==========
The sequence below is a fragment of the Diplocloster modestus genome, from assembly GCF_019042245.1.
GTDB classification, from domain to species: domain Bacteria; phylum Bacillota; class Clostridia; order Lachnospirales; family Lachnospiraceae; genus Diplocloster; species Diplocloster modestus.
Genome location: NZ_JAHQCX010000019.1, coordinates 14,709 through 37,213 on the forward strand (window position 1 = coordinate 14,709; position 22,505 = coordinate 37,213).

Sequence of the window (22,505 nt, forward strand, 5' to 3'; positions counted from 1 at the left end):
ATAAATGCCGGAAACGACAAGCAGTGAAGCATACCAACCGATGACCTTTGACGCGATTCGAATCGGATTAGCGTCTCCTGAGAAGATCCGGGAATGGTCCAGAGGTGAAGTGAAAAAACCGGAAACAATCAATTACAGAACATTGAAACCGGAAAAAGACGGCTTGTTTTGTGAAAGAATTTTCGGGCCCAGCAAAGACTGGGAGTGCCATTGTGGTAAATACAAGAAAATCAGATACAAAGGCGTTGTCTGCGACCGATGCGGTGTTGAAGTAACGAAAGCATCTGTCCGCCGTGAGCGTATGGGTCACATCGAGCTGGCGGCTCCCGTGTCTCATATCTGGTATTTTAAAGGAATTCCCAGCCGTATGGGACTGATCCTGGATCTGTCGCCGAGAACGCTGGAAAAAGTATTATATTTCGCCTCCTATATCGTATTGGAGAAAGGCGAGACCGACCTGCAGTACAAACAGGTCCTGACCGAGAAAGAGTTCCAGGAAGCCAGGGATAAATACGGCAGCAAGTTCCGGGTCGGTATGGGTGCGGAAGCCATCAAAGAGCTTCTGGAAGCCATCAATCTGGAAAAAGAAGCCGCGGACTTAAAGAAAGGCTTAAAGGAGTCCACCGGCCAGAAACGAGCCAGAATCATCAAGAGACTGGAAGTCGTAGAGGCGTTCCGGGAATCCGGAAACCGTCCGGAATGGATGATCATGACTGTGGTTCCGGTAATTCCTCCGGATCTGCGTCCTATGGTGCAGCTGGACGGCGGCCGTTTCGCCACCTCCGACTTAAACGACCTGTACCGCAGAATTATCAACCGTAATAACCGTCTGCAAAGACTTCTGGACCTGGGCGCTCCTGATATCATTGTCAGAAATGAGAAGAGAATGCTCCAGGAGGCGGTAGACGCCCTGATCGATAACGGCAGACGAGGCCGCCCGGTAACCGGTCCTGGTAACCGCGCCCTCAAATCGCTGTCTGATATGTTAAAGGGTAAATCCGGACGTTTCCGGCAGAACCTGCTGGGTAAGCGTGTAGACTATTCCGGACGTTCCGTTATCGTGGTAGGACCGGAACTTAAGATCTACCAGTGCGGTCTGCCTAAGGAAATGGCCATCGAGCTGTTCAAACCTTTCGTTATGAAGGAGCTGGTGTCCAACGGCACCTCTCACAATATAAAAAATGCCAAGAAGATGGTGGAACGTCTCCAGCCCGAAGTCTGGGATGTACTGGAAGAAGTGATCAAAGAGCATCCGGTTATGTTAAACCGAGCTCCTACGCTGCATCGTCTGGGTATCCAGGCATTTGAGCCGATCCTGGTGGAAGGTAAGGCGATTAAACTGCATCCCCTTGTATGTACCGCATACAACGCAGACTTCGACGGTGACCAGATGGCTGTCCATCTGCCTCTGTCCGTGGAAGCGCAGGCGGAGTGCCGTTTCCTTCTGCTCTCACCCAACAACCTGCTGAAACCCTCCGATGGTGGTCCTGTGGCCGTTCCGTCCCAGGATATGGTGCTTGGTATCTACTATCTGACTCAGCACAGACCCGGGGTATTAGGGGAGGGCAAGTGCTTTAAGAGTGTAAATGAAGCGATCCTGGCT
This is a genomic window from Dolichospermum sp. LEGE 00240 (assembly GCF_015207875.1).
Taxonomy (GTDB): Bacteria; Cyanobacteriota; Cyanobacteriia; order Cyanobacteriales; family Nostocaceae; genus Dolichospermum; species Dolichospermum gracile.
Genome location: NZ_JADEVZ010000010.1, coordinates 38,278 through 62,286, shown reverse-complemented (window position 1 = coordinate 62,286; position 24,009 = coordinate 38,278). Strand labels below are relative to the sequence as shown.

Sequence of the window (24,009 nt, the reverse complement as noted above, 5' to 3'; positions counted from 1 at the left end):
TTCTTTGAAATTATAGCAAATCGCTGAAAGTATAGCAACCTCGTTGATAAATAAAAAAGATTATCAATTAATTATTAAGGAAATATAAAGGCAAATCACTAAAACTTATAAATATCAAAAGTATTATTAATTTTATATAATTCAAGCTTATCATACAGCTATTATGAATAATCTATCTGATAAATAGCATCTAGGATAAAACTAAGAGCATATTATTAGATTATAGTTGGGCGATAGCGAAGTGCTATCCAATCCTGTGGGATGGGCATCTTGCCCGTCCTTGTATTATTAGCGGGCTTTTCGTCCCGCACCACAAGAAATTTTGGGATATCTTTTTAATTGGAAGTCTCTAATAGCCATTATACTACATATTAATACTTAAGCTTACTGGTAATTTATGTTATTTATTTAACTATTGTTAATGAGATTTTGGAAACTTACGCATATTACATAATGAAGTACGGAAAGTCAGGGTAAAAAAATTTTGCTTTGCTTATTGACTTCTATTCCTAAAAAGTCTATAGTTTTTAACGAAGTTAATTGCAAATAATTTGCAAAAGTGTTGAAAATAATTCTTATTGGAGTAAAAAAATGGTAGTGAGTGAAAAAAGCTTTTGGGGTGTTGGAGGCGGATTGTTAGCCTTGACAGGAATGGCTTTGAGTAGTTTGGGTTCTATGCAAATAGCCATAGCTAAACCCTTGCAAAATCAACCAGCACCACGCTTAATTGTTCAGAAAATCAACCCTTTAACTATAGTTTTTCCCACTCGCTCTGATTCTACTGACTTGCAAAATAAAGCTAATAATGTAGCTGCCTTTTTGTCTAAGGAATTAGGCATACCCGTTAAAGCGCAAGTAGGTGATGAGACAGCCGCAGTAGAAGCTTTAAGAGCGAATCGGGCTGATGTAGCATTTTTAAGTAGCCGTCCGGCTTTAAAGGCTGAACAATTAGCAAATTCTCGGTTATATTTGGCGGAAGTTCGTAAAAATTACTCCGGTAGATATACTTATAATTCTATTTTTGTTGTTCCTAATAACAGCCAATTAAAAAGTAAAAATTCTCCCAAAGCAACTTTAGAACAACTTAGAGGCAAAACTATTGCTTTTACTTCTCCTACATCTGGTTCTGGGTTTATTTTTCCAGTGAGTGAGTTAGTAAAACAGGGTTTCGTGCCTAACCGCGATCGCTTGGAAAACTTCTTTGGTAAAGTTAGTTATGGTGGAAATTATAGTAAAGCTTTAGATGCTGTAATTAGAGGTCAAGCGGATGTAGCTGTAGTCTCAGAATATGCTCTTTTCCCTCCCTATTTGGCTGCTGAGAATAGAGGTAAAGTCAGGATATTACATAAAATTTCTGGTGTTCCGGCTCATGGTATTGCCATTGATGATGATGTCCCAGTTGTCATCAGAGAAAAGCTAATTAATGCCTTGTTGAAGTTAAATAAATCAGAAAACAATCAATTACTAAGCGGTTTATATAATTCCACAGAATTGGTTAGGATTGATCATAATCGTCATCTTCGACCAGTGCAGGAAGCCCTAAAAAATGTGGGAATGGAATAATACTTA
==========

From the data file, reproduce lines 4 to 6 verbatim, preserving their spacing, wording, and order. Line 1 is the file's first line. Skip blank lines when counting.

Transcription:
Sequence of the window (22,505 nt, forward strand, 5' to 3'; positions counted from 1 at the left end):
ATAAATGCCGGAAACGACAAGCAGTGAAGCATACCAACCGATGACCTTTGACGCGATTCGAATCGGATTAGCGTCTCCTGAGAAGATCCGGGAATGGTCCAGAGGTGAAGTGAAAAAACCGGAAACAATCAATTACAGAACATTGAAACCGGAAAAAGACGGCTTGTTTTGTGAAAGAATTTTCGGGCCCAGCAAAGACTGGGAGTGCCATTGTGGTAAATACAAGAAAATCAGATACAAAGGCGTTGTCTGCGACCGATGCGGTGTTGAAGTAACGAAAGCATCTGTCCGCCGTGAGCGTATGGGTCACATCGAGCTGGCGGCTCCCGTGTCTCATATCTGGTATTTTAAAGGAATTCCCAGCCGTATGGGACTGATCCTGGATCTGTCGCCGAGAACGCTGGAAAAAGTATTATATTTCGCCTCCTATATCGTATTGGAGAAAGGCGAGACCGACCTGCAGTACAAACAGGTCCTGACCGAGAAAGAGTTCCAGGAAGCCAGGGATAAATACGGCAGCAAGTTCCGGGTCGGTATGGGTGCGGAAGCCATCAAAGAGCTTCTGGAAGCCATCAATCTGGAAAAAGAAGCCGCGGACTTAAAGAAAGGCTTAAAGGAGTCCACCGGCCAGAAACGAGCCAGAATCATCAAGAGACTGGAAGTCGTAGAGGCGTTCCGGGAATCCGGAAACCGTCCGGAATGGATGATCATGACTGTGGTTCCGGTAATTCCTCCGGATCTGCGTCCTATGGTGCAGCTGGACGGCGGCCGTTTCGCCACCTCCGACTTAAACGACCTGTACCGCAGAATTATCAACCGTAATAACCGTCTGCAAAGACTTCTGGACCTGGGCGCTCCTGATATCATTGTCAGAAATGAGAAGAGAATGCTCCAGGAGGCGGTAGACGCCCTGATCGATAACGGCAGACGAGGCCGCCCGGTAACCGGTCCTGGTAACCGCGCCCTCAAATCGCTGTCTGATATGTTAAAGGGTAAATCCGGACGTTTCCGGCAGAACCTGCTGGGTAAGCGTGTAGACTATTCCGGACGTTCCGTTATCGTGGTAGGACCGGAACTTAAGATCTACCAGTGCGGTCTGCCTAAGGAAATGGCCATCGAGCTGTTCAAACCTTTCGTTATGAAGGAGCTGGTGTCCAACGGCACCTCTCACAATATAAAAAATGCCAAGAAGATGGTGGAACGTCTCCAGCCCGAAGTCTGGGATGTACTGGAAGAAGTGATCAAAGAGCATCCGGTTATGTTAAACCGAGCTCCTACGCTGCATCGTCTGGGTATCCAGGCATTTGAGCCGATCCTGGTGGAAGGTAAGGCGATTAAACTGCATCCCCTTGTATGTACCGCATACAACGCAGACTTCGACGGTGACCAGATGGCTGTCCATCTGCCTCTGTCCGTGGAAGCGCAGGCGGAGTGCCGTTTCCTTCTGCTCTCACCCAACAACCTGCTGAAACCCTCCGATGGTGGTCCTGTGGCCGTTCCGTCCCAGGATATGGTGCTTGGTATCTACTATCTGACTCAGCACAGACCCGGGGTATTAGGGGAGGGCAAGTGCTTTAAGAGTGTAAATGAAGCGATCCTGGCT
This is a genomic window from Dolichospermum sp. LEGE 00240 (assembly GCF_015207875.1).